On another occasion, he described his terror when he espied a huge bird descending into a field.
Finally, he came panting up to me one day at a place called At the dog’s hindquarters because of some “growling” in the earth.
In the context of comparison elder with youngster, an extraordinary aspect about all three episodes was the freedom with which he described his fear. The old culture has few James Bonds beating a swarm of bullets around a corner only to return — momentarily, smiling beguilingly — a few seconds later to pick up the piece of candy that he, in his hurry, had been unable to pick up before. Such sang froid may be admired by the older people — they in fact attribute such qualities to their ancestors — but the pertinent observation is that they themselves do not identify with such men as that; they do not wish that they were such as that; nor do they train their children to be such as that, for to do so would be a cultural sin of the first order. The people who do such as that are (like their forefathers who carried 300 pound loads on their backs) another species of homo sapiens all together.
The linguist Anna Wierzbicka has argued for describing civilizations through their use of key words — untranslatable, culture-specific lexemes so rich in meaning that the personality of a people seems to be contained there.
Relevant in this context is that extraordinary K’iche’ idea of k’ixb’alil.
If its root is k’ix or “shame.” The affixed word presupposes, however, no sin, no reprehensible act.
That is because k’ixb’alil signals a way of being in the world. One who has it carries himself as if he had sin (what the person without it does not do — even though his sin be murder). He is diffident, and always apologizing (thus a person with it will say “forgive me,” even when he is giving you a car). The cultured person in this world almost seems to walk around (and in fact sometimes does!) stoop shouldered.
Because a person with k’ixb’alil lowers himself vis-à-vis others, a corollary meaning is something like “respect.” But it is a profound respect that causes him to kiss the hand of a town leader, to give whatever is asked of him (one who does not do this will lose the object which the other desired) and to prefix any references to the poorest, most vulnerable people (including the inebriated) with the honorary title “sin,” denoting affection and care.
I can’t say for sure, but I think that k’ixb’alil was instilled in children by mean of very harsh disciplinary measures — for example, making children kneel on corn, putting chili pepper in their eyes, or whipping them with bundles of thorns. Juana Con, 60, told me that she was hung from the rafters for stealing 10 cents, and horse-whipped for stealing something equally minor. Her mother seems to have been particularly severe (for example, forcing her to drink a glass of water mixed with the broken pieces of the clay water jug that she accidentally shattered) but not, apparently, out of the limits of the culture. Miguel Tzep, 65, tells of men who held him to the floor while his father ran a bone through his mouth that was caked with cow manure.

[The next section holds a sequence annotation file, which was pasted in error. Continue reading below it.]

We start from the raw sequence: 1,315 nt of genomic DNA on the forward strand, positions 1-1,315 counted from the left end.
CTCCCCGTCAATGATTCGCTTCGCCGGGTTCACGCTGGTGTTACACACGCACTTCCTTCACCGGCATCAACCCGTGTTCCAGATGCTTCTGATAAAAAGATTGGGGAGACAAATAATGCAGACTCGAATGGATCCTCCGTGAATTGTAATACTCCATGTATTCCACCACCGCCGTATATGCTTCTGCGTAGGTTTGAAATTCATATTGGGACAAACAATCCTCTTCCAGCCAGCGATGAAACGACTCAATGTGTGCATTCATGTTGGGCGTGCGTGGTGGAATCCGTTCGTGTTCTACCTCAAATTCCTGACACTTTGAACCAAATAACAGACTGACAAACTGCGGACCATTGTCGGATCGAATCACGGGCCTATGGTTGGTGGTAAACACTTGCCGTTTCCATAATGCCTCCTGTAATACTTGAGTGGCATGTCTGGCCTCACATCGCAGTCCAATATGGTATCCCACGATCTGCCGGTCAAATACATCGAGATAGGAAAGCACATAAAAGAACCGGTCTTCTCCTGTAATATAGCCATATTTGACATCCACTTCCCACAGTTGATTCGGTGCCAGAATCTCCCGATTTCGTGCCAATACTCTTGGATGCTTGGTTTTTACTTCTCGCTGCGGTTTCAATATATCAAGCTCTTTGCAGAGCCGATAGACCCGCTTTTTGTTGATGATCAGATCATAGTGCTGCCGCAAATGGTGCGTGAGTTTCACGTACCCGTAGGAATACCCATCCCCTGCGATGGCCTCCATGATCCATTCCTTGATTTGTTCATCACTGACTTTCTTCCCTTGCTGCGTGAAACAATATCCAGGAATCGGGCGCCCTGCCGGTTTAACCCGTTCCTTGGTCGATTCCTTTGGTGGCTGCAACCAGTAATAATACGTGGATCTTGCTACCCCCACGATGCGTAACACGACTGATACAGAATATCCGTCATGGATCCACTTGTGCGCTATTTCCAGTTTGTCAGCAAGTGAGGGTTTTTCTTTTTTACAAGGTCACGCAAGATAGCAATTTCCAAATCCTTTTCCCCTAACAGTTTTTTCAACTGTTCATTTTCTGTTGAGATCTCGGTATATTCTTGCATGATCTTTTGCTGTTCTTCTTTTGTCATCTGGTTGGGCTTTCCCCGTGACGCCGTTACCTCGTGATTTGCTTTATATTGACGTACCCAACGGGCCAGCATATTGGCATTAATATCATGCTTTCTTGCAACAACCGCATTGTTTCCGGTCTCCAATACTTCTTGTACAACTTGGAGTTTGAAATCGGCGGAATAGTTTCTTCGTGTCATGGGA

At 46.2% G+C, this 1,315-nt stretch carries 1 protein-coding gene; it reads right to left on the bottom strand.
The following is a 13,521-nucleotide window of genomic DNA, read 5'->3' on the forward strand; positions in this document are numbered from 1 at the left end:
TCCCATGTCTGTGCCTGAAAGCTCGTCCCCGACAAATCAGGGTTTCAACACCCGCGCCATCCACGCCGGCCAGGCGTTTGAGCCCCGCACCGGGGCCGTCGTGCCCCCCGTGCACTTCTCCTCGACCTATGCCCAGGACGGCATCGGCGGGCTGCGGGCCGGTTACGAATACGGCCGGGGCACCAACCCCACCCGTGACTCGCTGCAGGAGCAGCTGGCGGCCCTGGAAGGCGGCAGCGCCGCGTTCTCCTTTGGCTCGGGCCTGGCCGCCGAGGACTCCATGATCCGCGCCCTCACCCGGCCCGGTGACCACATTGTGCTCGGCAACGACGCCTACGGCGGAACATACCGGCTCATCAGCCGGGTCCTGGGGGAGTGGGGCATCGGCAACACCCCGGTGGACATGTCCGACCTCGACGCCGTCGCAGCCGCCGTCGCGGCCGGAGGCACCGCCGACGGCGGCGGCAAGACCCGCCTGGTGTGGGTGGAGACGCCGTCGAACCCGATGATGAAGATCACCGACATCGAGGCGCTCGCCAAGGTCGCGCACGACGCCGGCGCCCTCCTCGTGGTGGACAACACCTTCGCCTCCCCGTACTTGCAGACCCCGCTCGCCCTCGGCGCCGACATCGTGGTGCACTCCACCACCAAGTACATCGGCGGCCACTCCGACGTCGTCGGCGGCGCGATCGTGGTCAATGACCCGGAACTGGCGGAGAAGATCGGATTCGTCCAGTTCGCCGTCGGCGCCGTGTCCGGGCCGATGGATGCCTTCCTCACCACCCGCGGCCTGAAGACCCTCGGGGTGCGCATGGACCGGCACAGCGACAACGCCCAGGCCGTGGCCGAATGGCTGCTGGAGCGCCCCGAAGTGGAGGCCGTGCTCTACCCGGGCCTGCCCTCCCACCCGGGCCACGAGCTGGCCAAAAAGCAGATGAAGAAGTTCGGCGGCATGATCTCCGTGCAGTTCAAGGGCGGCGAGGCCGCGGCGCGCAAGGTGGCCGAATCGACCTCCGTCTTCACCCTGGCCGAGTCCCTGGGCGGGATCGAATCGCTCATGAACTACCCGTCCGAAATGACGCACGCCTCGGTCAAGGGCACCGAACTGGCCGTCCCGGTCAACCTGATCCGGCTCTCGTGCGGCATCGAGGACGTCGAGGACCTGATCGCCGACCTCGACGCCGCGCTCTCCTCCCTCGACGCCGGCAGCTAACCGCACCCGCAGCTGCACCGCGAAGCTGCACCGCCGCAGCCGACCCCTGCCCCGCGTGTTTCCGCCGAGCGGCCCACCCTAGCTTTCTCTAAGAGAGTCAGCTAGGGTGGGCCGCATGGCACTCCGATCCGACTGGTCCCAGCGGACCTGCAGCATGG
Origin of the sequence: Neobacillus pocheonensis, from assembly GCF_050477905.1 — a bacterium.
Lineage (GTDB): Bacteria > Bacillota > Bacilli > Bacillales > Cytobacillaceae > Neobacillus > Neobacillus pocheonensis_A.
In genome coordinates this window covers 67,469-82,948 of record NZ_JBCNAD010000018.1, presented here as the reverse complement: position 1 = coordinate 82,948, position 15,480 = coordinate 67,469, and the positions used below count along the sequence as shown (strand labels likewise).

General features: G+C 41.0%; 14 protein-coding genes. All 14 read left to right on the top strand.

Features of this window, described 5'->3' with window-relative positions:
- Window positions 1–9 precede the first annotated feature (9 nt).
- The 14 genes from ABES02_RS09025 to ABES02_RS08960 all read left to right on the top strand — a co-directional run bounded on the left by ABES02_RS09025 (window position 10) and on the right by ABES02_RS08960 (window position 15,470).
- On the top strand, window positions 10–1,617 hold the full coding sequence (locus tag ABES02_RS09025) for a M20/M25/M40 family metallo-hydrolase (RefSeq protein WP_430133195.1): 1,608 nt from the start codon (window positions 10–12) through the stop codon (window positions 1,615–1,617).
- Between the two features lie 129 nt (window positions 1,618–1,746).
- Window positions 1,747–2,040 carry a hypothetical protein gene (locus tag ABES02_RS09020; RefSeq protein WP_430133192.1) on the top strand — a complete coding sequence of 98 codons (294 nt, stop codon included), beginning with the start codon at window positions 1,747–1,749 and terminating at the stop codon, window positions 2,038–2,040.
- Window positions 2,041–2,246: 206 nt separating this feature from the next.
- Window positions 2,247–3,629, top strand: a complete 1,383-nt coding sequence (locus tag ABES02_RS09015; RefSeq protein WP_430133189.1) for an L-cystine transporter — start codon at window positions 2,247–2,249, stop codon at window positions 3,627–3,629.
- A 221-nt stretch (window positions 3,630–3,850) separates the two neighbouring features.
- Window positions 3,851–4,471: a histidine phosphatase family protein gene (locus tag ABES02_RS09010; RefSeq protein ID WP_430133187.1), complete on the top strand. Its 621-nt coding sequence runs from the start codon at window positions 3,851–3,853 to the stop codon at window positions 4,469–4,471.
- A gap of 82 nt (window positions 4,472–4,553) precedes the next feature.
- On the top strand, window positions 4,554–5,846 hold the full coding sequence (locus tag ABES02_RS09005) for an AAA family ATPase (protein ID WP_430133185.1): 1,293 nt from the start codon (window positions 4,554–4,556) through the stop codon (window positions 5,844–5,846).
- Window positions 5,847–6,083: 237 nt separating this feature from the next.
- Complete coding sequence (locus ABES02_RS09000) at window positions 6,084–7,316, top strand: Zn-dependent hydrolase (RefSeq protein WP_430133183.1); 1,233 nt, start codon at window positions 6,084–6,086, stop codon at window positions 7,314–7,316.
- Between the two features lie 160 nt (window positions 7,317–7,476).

Ixtahuacaán today has come full circle. Today literacy matters more than all other cultural values put together. The young live in a world in which the eight-year-old reader commands more respect than his illiterate father. Is it significant that adolescents, as Dave Dodroe observed, frequently address their progenitors as “my son” rather than “father”? I don’t know, but if nothing else that locution is metaphor for the situation of today in which youth suffer for a total lack of the cultural training that bridled and broke their fathers. Not surprisingly, also, the young man of Ixtahuacán will have internalized the concept of k’ixb’alil about as much as a professional wrestler.
The freedom from cultural bridles perhaps accounts for the sense of boundlessness and daring-do that characterizes these young people as much as the opposite characterizes their fathers. Yes, there was in fact something disarmingly Bondish about 16 year-old Lorenzo Tum’s determination to walk home to Chuisibel alone one night, a few years ago — through an area populated by coyote shape-shifters; there was something endearing, too, about the indulgent smile that almost bespoke condescension that answered my queries about the danger. There was something endearing about that, but there is something disturbing as well. The last three supervised outings that the youth of Ixtahuacán have taken have ended in disaster. Five young men spurned warning about the dangers of water. The last one drowned yesterday, June 27, in the waves of Puerto Barrios.
There is a lack of moral boundary as well. If Juana Con typifies the fastidiously honest older generation when she states that she would be hesitant to pick up a piece of gold that she found on a mountain even though it had no owner, the relocation leaders — who intimidated doctors and presidents to acquire their many millions of dollars — are very different. The ex-mayor Bonifacio Suy, the man who’s responsible for the relocation, has been accused of grand larceny. He sits today in the departmento jail.
It is midnight. The rain has stopped. I think nevertheless again about the old people, treated with contempt by the younger.
How these people (to borrow a phrase from Sister Immaculata) get under your skin!
These people who, after suffering so much as children, were denied their turn to be lords.
(Father Baronti is a priest of the Spokane Diocese. He has been a missioner in Guatemala for nearly 30 years.)